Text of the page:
President Trump said quote - “our country is now in the next stage of the battle” against the virus and “now we are reopening our country.”

**

And NSW Transport Minister Andrew Constance has abandoned his bid to enter the federal Parliament, less than a day after his by-election campaign began.

The by-election was sparked by the resignation of Labor’s Mike Kelly.

Constance was seen as a strong candidate after he rose to prominence during the bushfire crisis.

I’m Ruby Jones, this is 7am. See ya tomorrow.

The Prime Minister has made reopening schools a priority of his response to coronavirus, and part of his argument is that school closures are leaving the most disadvantaged students behind. Today, Jane Caro on how the political debate over coronavirus is reframing the inequality in education funding.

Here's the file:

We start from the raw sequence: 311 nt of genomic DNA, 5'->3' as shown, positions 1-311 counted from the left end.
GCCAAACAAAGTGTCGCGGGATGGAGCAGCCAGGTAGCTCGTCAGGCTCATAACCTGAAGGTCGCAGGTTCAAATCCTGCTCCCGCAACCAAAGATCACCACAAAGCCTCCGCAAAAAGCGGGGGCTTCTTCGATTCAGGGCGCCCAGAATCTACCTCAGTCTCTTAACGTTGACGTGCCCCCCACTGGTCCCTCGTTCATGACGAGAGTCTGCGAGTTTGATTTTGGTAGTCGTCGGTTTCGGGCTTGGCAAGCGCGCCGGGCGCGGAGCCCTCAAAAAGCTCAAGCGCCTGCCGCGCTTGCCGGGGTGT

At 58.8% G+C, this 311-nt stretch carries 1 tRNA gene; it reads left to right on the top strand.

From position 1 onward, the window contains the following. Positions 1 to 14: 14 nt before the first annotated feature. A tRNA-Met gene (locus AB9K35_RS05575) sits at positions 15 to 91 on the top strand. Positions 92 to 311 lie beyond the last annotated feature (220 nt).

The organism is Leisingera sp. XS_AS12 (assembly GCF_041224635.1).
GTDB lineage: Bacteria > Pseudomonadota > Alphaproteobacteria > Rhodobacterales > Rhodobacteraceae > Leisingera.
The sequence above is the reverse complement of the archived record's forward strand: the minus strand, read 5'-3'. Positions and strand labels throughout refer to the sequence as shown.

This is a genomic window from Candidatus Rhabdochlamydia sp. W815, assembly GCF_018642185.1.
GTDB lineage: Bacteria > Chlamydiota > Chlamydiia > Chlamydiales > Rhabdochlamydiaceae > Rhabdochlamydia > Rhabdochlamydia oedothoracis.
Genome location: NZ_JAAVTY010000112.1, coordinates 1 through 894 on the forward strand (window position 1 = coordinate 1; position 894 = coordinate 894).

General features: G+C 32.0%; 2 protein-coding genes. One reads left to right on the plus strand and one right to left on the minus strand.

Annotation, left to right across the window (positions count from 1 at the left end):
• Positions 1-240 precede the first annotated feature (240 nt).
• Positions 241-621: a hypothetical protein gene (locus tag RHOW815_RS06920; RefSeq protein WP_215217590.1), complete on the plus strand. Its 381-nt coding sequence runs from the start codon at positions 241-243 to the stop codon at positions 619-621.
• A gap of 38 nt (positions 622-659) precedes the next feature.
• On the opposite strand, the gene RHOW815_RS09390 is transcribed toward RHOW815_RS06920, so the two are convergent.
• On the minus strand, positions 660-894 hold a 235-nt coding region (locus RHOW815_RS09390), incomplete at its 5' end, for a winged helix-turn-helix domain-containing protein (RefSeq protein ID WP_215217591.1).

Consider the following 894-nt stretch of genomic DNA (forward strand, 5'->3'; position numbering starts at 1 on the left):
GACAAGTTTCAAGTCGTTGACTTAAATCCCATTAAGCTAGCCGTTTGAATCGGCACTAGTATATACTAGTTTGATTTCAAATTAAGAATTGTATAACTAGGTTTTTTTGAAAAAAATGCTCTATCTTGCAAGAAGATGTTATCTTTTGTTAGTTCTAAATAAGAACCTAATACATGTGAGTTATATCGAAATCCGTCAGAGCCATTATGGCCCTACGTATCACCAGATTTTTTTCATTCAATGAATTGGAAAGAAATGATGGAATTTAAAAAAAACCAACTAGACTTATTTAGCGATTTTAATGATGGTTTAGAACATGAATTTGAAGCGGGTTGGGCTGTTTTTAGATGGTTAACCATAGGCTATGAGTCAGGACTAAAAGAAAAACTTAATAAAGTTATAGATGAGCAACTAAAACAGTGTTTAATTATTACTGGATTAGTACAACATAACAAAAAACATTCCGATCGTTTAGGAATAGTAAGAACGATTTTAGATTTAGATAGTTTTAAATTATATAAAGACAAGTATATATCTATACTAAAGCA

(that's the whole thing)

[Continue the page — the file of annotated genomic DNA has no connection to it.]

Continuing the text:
Guest: Author and writer for The Saturday Paper Jane Caro.

Background reading:

How schools have become political pawns in The Saturday Paper
The Saturday Paper
The Monthly

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7am is a daily show from The Monthly and The Saturday Paper. It’s produced by Ruby Schwartz, Atticus Bastow, and Michelle Macklem. Elle Marsh is our features and field producer, in a position supported by the Judith Neilson Institute for Journalism and Ideas. Brian Campeau mixes the show. Our editor is Osman Faruqi. Erik Jensen is our editor-in-chief. Our theme music is by Ned Beckley and Josh Hogan of Envelope Audio.

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218: Jane Caro on reopening schools